The Do’s of Cold Calling Your Network
The art of conversation is the art of hearing as well as of being heard.
William Hazlitt (English essayist, drama and literary critic)
Recently, a former coworker of mine reached out to speak with me about graduate school and to get general career advice. Considering we only met a couple of times before and haven’t spoken in several years, she did an excellent job at what could have been an awkward conversation. I have witnessed and heard about many painful “cold calls” where the conversation was filled with yes/no answers and extended pauses. These were usually connections that came from contacts at networking events, career fairs, friends of friends etc….The challenge with telephoning someone that you don’t know well is that you don’t have the advantage of facial expressions and body language to know how your conversation is being received. It takes a bit of planning, self awareness and intuition to pull a cold call off with grace.
After we ended the call, I remember feeling really good about the conversation and for the next 30 minutes or so, my mind was occupied with how I could help her even more. She motivated me to act, and in that moment I tried to figure out what she did so well that others have failed to do. The conversation was organic, engaging and just overall pleasant. Here are some of my observations on what she did well that I thought I’d share:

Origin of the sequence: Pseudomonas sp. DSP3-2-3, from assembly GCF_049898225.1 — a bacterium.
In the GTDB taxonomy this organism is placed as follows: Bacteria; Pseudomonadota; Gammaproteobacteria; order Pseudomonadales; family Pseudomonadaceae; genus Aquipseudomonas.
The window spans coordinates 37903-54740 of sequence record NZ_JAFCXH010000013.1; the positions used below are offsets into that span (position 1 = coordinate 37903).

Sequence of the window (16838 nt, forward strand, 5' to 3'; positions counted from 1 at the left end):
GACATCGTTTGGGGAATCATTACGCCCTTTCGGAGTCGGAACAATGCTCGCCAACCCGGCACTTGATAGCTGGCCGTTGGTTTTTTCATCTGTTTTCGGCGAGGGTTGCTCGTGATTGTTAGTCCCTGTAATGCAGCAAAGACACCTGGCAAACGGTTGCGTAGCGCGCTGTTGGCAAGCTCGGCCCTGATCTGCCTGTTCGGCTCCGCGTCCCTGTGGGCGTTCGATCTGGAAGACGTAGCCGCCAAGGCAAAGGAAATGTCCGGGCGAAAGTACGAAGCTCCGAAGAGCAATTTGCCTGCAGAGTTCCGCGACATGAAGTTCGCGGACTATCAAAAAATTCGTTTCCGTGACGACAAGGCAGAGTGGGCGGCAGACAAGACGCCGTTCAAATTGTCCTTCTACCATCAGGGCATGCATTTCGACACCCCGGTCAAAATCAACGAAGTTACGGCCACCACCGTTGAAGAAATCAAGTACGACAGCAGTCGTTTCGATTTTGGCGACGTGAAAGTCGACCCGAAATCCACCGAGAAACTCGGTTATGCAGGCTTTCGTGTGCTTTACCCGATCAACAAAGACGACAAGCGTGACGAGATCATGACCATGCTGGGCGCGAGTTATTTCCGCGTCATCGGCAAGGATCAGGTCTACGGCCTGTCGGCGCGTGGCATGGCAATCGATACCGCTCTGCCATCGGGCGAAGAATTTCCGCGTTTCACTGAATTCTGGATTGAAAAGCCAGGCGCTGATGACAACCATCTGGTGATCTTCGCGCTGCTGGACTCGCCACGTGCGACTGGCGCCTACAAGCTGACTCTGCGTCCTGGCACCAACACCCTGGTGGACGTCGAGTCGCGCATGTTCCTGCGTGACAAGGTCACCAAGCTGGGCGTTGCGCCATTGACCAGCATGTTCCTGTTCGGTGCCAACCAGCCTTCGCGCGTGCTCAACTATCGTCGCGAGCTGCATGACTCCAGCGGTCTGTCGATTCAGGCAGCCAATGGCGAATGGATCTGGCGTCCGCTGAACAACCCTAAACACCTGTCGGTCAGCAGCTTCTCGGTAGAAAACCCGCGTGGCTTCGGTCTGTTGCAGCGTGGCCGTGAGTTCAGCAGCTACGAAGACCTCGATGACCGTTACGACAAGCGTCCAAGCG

She Was Direct: From the start of the conversation, she explicitly stated what she wanted from me and why she reached out. I wasn’t left guessing about why were talking and how I could help her. It gave me something actionable to think about and act upon.
She Told Her Story: She was prepared to tell an engaging and succinct story about her life. It was not just rote regurgitation of her work history but also a lot about why she made the decisions she made and took the opportunities she took. She didn’t lean on me to lead the conversation and by giving me a rundown of her history, I was better able to give advice and tell my story because I had context on what mattered to her.
She Kept a Light but Focused Tone: She maintained the balance of moving the conversation forward with smart questions while making it personal and explaining why she was asking her questions. Her tone was about business but still friendly which can be hard to execute over the phone.
She Did Her Research: She did her research on me and asked pretty insightful questions that were not intrusive or creepy. She already knew the “what” from my LinkedIn profile so her questions to me focused on the “why” and “how.”
She Honored My Time: We started on time and ended on time. She kept track of the conversation and concluded the conversation in a graceful manner. As we approached the thirty minute mark, she started to recap key topics we discussed and talk about next steps so that when the half hour was complete, we could end in a natural way. She was respectful of my time which I really appreciated and left me with a feeling that I was talking to someone that I could refer to my network for additional guidance.
The above advice is really just guidance on tenets that I think are universal protocol and that everyone should try to follow when making a call to a professional connection.
Hope this helps you when the time comes.